Welcome, ghosts and goblins, to the Story Two prize pack giveaway. I hope you've all enjoyed the YA Spooktacular this year as much as I have. Are these spooky tales great or what? And there's more to come!

If you missed the beginning of Story Two just click on the banner below to be magically transported.

And if you missed Story One click below to start from the beginning:

I'm really excited be part of the YA Spooktacular for a second year, hosted by Frenzy of Noise & Wicked Awesome Books.

Yesterday, you got to follow along with Story 2: PARTY TIME. Today, you can enter the Story 2 Prize Pack.

Let me remind you of the awesome stuff up for grabs:
  •  Miss Peregrine's Home for Peculiar Children book/poster
  • Quirk Books Tote Bag
  • Signed copy Swoon/Swear by Nina Malkin
  • finished copy of Fury by Elizabeth Miles
  • signed copy of Cryer's Cross by Lisa McMann
  • After Obsession (ARC) by Carrie Jones
  • signed copy of Ashes by Ilsa Bick 
  • Entice/Need/Captivate by Carrie Jones
  • signed copy of Carrier of the Mark by Leigh Fallon
  • copy of Cold Kiss by Amy Garvey
  • finished copy of Darker Still by Leanna Renee Heiber
  • SWAG

Told you it was awesome! All you have to do to enter is fill out the FORM.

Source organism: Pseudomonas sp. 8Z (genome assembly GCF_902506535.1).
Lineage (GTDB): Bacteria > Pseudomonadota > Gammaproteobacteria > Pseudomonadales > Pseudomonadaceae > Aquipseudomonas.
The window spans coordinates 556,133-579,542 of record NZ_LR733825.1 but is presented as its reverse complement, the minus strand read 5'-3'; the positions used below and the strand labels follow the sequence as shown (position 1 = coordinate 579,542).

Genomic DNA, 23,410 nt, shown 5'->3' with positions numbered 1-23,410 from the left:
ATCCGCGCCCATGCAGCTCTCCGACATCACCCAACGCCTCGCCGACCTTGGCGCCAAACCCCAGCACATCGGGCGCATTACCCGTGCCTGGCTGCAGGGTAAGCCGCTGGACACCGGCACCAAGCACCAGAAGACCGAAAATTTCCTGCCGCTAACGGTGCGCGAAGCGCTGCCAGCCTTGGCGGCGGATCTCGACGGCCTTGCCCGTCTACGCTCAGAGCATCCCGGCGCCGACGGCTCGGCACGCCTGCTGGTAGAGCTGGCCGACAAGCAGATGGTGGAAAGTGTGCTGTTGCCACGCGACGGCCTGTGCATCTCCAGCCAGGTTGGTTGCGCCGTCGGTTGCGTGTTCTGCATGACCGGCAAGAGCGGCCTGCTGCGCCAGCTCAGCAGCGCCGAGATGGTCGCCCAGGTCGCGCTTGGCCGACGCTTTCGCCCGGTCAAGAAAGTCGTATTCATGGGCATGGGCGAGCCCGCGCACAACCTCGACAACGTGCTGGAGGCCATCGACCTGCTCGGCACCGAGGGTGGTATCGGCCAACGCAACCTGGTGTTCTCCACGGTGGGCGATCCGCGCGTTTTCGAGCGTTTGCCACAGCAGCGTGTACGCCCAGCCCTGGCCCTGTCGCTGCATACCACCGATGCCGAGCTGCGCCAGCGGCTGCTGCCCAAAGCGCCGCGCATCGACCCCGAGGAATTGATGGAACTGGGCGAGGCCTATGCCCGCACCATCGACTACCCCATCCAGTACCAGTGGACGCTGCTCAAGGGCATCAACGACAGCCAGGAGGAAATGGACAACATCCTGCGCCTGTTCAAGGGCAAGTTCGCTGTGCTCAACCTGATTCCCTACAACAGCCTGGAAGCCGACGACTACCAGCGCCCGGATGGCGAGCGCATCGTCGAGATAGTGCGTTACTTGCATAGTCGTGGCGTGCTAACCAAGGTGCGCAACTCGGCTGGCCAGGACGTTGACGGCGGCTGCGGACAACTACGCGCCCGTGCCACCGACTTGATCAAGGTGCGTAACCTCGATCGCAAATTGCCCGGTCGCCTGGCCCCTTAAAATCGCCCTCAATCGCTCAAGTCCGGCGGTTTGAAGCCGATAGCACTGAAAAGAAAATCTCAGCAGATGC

Don't forget to check out Story Three: The Corn Stalker tomorrow at Page Turner's Blog and remember to enter for the grand prize drawing at either Frenzy Of Noise or Wicked Awesome Books starting October 31st.

And if you got lost anywhere along the way and don't want to miss out on all of the bonus "tricks and treats", just click on the YA Spooktacular banner at the top of this post for a summary of all the creeptastic fun. Good luck!

Spooktacular Giveaway Hop!

Thanks to I Am A Reader, Not A Writer & The Diary Of A Bookworm for hosting

I've been discussing haunted places in my hometown all month long on the blog, so I thought it was about time for a "treat".

What better way to share my love of the Halloween season than by giving away some of my favorite creepy reads?

Here's what you can win:

THE classic vampire story

If you've only seen the movie, 
you don't know what you're missing